Jeff Cox is a finance editor with CNBC.com where he covers all aspects of the markets and monitors coverage of the financial markets and Wall Street. His stories are routinely among the most-read items on the site each day as he interviews some of the smartest and most well-respected analysts and advisors in the financial world.
Over the course of a journalism career that began in 1987, Cox has covered everything from the collapse of the financial system to presidential politics to local government battles in his native Pennsylvania.
Cox joined CNBC in 2007 just as the worst of the credit crisis was about to explode and as the website was still in the infancy of its new rollout.
He helped chronicle the collapse of Bear Stearns and then Lehman Brothers, writing insightful and important stories about the demise of some of Wall Street's leading names and how investors could navigate their way through the crisis. His articles are often picked up by other CNBC syndication partners such as Yahoo and AOL Money and have been cited in a number of national publications, including USA Today.
Prior to coming to CNBC, Cox worked at CNNMoney where he wrote a series of analyses, which were the first to tie the surging demand for ethanol to rising prices at the supermarket. He wrote extensively on alternative energy while at CNN and covered technology as well.
In his print career, Cox's writing and editing projects were honored on multiple occasions by the New Jersey Press Association and Pennsylvania Newspaper Association, which cited him twice for commentary, including a series of columns he wrote after the Sept. 11, 2001, terrorist attacks.
He also served as lead editor for award-winning projects on gangs, child molestation and the cost of education, a project on which he spoke at Columbia University. The cost of education series was honored by the NJPA for public service journalism.
In all, Cox spent 18 years in print, including nine years in senior editing positions.
A graduate of Bloomsburg University, Cox lives in Pennsylvania, on the Delaware River, with his wife, Mary Ellen.
Follow Jeff Cox on Twitter @JeffCoxCNBCcom.
Amid a two-week market selloff came the first whiffs of capitulation Friday, that throw-in-the-towel moment when stocks can find a bottoming point.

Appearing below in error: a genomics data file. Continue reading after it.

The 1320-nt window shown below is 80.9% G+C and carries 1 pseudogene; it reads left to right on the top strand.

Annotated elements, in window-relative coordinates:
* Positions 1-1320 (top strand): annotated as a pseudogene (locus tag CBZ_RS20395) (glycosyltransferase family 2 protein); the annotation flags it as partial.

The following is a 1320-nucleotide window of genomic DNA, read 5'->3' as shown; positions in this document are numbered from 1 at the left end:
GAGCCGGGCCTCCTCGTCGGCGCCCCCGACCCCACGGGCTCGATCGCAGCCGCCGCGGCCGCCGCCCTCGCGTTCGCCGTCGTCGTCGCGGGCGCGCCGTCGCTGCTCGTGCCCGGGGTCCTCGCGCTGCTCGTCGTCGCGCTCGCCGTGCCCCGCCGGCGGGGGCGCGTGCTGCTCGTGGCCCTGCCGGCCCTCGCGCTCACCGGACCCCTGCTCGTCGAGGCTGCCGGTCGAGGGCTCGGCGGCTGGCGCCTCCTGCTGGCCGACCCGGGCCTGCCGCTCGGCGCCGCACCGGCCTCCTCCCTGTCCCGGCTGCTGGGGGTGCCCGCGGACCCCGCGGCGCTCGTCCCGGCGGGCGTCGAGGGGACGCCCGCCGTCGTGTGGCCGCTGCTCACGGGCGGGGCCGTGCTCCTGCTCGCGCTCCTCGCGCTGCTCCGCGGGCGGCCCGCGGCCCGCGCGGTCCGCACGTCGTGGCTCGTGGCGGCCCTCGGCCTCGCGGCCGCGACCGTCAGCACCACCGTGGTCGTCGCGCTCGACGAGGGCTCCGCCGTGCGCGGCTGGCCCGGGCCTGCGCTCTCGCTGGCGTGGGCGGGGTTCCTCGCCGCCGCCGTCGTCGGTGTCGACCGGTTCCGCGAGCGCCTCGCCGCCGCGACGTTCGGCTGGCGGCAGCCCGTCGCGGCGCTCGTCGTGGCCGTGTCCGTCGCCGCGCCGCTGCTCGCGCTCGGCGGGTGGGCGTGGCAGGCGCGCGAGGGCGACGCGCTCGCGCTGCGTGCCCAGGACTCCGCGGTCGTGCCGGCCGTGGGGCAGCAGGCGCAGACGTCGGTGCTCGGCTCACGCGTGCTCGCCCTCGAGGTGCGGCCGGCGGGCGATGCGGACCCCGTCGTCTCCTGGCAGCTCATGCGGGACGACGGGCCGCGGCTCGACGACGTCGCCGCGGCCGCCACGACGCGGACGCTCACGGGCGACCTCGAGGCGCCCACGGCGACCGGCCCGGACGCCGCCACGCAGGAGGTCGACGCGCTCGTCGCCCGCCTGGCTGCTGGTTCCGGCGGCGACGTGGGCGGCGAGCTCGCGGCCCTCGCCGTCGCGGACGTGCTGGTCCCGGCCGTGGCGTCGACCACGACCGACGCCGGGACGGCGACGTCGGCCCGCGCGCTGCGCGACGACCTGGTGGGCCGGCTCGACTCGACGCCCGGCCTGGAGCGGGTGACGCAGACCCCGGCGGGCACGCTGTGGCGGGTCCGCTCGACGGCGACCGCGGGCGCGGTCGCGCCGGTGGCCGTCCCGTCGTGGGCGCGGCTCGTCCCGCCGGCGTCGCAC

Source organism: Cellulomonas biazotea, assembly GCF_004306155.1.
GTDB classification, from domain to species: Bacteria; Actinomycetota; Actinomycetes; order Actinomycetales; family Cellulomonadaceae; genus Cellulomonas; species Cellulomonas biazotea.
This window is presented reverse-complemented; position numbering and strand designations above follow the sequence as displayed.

Policy weakness in the US and Europe is prevailing over corporate strength to prevent a rally in the stock market, Pimco's Mohamed El-Erian said.
Finding the direction of the stock market may be no more difficult than knowing what year it is.
The Federal Reserve likely will launch its next round of quantitative easing later this month with language that will set a specific target for inflation, Pimco's Bill Gross told CNBC.
The humiliation of a credit rating downgrade for the U.S. would enact some psychological damage but is widely viewed as less likely to cause any actual carnage on interest rates.
The US is only a few years away from reaching the same debt levels that pushed Greece to the brink of ruin, former comptroller general and head of the Comeback America Initiative David Walker said.
Ultimately the debt ceiling debate may have done little else than give investors a respite from all the other things bedeviling the markets, worries that returned Monday with more bad news.
Is a nasty split in scorching public view the new normal for financial industry couples? Experts see something brewing.
Meredith Whitney's hedge fund Kenbelle Capital may be in trouble only a year after it launched.
Oaktree Capital's Marks thinks that the drop in oil prices could finally expose low lending standards.
The surging power of activist investors is bolstered by a growing ally: public pensions and other big institutions.
Less cash flow from oil firms may pinch loan payments to banks but gas savings for consumers will create new business.
Some big news this week, including Russia and North Korea. Did any change the game for the market? NYSE floor trader Kenny Polcari weighs in.